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Digital Printing Explained 1 – MegaPixel (Image Resolution) vs Print Size

In this series we will be looking into the printing process, and how to get images; from the camera, into the computer, and printed.  This post will focus on the first part, how to get images from the camera and how the camera contributes to the printing process.

How many Mega Pixels do I really need?

Today, camera consumers are bombarded with spec based marketing, where bigger Mega Pixels (MP) implies better quality and demands more money.  The question we always get is, "How do these big MP numbers correlate to the final print?".  While there are some great reasons to have more pixels available, when printing, more does not always equal better.  The first and most useful aid is the standard print size to resolution chart.

While this chart is a useful guide, the final application of the print will determine what ppi is required.  The two biggest factors that determine minimum ppi are printer type and distance from the print (application).  A great example of this is the difference between an 5"x7" photo, 18"x24” poster and a 14’ x 48’ billboard.  The expectation is that the 5"x7" photo will be held at no more than 12"-14" away for viewing, while the poster will be several feet or more away and the billboard will be hundreds of feet away.  The human eye's ability to distinguish dot density (resolution) is based in part on distance from the print, so the further the viewer is from the print, the lower the resolution (ppi) requirements for a satisfactory print.

Note: The chart uses ppi (Pixels Per Inch), which should not be confused with printing resolutions like 1440dpi (Dots Per Inch).  This difference will be explained later.

Mega Pixels Typical Image Resolution Size @300ppi Size @200ppi Size @150ppi
3MP 2048 x 1536 6.82" x 5.12" 10.24" x 7.68" 13.65" x 10.24"
4MP 2464 x 1632 8.21" x 5.44" 12.32" x 8.16" 16.42" x 10.88"
6MP 3008 x 2000 10.02" x 6.67" 15.04" x 10.00" 20.05" x 13.34"
8MP 3264 x 2448 10.88" x 8.16" 16.32" x 12.24" 21.76" x 16.32"
10MP 3872 x 2592 12.91" x 8.64" 19.36" x 12.96" 25.81" x 17.28"
12MP 4290 x 2800 14.30" x 9.34" 21.45" x 14.00" 28.60" x 18.67"
16MP 4920 x 3264 16.40" x 10.88" 24.60" x 16.32 32.80" x 21.76"
24MP 6048 x 4032 20.16" x 13.44" 26.90" x 16.32" 35.87" x 24.13"
36MP 7360 x 4912 24.53" x 16.37" 30.24" x 20.16" 40.32" x 26.88"
For posters and larger prints a 100-200ppi image typically produces a very useable print.  For photos that will be viewed up close, 200-300ppi is required to produce the full photo realistic appearance.  As the chart shows, even a 4-8MP camera is capable of producing very useable photo realistic prints at 8"x10" and smaller.

This creates the next logical question "So why would you need a higher MP camera?".  While a 4-8MP camera can produce excellent prints up to 8"x10", you will need the whole image to have the pixel density to produce the print which removes the option to crop.  Think about how often you take a picture only too realize that the subject isn't quite where you want it, or there is a detail/defect in the image that you only noticed when viewing the on the computer.  While many Professional Photographers will prefer to get the composition right and use the whole image, for many amateur/hobby photographers the option to crop an image allows minor composition adjustments after the fact that can make or break the final product.  At 16MP you can get a photo realistic 8"x10" print from a crop that only makes up 25% of the total image, think of it as digital after zoom.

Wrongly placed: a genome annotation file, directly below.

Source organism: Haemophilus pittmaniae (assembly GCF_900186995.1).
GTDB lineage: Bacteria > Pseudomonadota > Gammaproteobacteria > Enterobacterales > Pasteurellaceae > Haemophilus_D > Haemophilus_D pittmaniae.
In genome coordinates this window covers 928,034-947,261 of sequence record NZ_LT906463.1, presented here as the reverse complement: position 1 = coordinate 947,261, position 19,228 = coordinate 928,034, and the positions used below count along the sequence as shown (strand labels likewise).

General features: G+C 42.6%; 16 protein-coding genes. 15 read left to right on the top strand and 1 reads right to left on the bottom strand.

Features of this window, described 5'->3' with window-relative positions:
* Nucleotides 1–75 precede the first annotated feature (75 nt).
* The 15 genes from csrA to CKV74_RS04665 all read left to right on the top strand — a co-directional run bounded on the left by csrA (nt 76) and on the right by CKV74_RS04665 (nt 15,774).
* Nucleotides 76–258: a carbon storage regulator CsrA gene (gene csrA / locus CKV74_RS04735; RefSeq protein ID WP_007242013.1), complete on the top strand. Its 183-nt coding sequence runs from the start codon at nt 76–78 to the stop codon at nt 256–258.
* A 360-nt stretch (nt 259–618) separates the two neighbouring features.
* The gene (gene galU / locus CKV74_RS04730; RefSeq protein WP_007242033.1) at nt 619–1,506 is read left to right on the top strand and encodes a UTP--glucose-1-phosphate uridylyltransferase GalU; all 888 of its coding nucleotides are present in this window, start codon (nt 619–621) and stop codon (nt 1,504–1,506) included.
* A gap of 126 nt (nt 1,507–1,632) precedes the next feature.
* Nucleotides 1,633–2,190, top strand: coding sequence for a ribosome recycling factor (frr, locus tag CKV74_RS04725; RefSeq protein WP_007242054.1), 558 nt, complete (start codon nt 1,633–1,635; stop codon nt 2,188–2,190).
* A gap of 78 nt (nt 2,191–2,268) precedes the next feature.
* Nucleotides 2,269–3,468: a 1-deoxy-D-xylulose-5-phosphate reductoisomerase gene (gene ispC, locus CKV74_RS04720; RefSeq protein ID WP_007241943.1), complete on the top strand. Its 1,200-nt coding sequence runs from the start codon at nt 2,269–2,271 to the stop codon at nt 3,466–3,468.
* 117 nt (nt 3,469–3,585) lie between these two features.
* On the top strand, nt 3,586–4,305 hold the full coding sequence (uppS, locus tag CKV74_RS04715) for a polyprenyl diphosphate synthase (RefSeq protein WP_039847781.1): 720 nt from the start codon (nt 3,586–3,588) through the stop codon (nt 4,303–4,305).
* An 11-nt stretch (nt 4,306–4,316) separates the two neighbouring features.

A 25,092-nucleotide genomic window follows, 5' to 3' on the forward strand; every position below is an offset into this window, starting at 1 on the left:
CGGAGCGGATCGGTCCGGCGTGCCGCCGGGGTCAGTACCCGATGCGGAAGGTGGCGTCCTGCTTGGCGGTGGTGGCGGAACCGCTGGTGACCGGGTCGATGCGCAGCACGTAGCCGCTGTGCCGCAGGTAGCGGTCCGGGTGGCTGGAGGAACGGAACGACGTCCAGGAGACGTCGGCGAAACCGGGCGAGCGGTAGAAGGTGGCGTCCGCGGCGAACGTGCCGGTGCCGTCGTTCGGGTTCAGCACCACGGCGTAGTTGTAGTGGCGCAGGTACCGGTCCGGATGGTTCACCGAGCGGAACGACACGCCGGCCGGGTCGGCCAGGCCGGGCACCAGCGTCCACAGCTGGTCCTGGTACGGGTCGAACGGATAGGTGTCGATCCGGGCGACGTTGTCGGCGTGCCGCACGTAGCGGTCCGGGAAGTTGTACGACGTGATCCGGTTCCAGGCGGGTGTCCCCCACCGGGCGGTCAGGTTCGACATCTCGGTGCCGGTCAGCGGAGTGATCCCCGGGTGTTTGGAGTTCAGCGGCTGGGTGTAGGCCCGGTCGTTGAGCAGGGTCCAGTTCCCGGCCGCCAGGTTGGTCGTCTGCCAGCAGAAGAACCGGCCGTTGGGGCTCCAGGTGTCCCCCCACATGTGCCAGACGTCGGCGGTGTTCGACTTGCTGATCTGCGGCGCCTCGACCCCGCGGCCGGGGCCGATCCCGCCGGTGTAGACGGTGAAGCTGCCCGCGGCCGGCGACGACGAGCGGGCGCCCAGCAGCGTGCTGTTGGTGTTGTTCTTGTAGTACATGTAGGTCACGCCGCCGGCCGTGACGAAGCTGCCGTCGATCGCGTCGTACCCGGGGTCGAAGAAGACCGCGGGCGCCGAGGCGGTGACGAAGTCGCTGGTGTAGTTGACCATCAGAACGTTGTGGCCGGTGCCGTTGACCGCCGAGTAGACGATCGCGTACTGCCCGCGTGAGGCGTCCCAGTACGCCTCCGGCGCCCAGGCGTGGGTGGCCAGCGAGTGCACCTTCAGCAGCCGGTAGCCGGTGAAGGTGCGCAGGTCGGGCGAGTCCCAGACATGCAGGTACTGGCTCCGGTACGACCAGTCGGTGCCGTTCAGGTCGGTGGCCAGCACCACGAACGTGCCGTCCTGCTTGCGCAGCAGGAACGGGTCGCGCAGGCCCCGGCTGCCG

A higher MP image also can be helpful for future prints.  As digital images do not degrade over time, a higher MP image gives the option of larger or higher resolution prints in the future.  It is always easier to not use the extra data in a 36MP image for a print than it is to try and expand a 6MP image to fill a poster.

As a final note, picking a camera based solely on the MP number is a mistake.  Higher MP does not directly equal better image quality.  Many factors such as; Sensor size (Full Frame 35mm, Crop, Micro Four Thirds, Cell Phone), pixel size/density, sensor/camera image color depth and lens quality, play an important role in getting a clean image.  As with most things, there are tradeoffs with sensor size and pixel density. Typically, smaller pixels that are tightly packed will result in reduced low light performance, more digital noise and lower dynamic range which will lower overall image quality while larger pixels with more room on the sensor will reduce noise and increase low light performance.  This results in many inexpensive point and shoot cameras (and cell phones) with very high MP numbers and tiny sensors, and expensive professional grade cameras with large, many times lower MP sensors that produce higher quality images overall.  When choosing a camera, it is important to look at more than just the number of pixels that the sensor sees and look at the performance of the camera system as a whole.  Remember, print quality starts with image quality.

Our next post in this series will focus on Image Pixels Per Inch (ppi) vs Printer Dots Per Inch (dpi).

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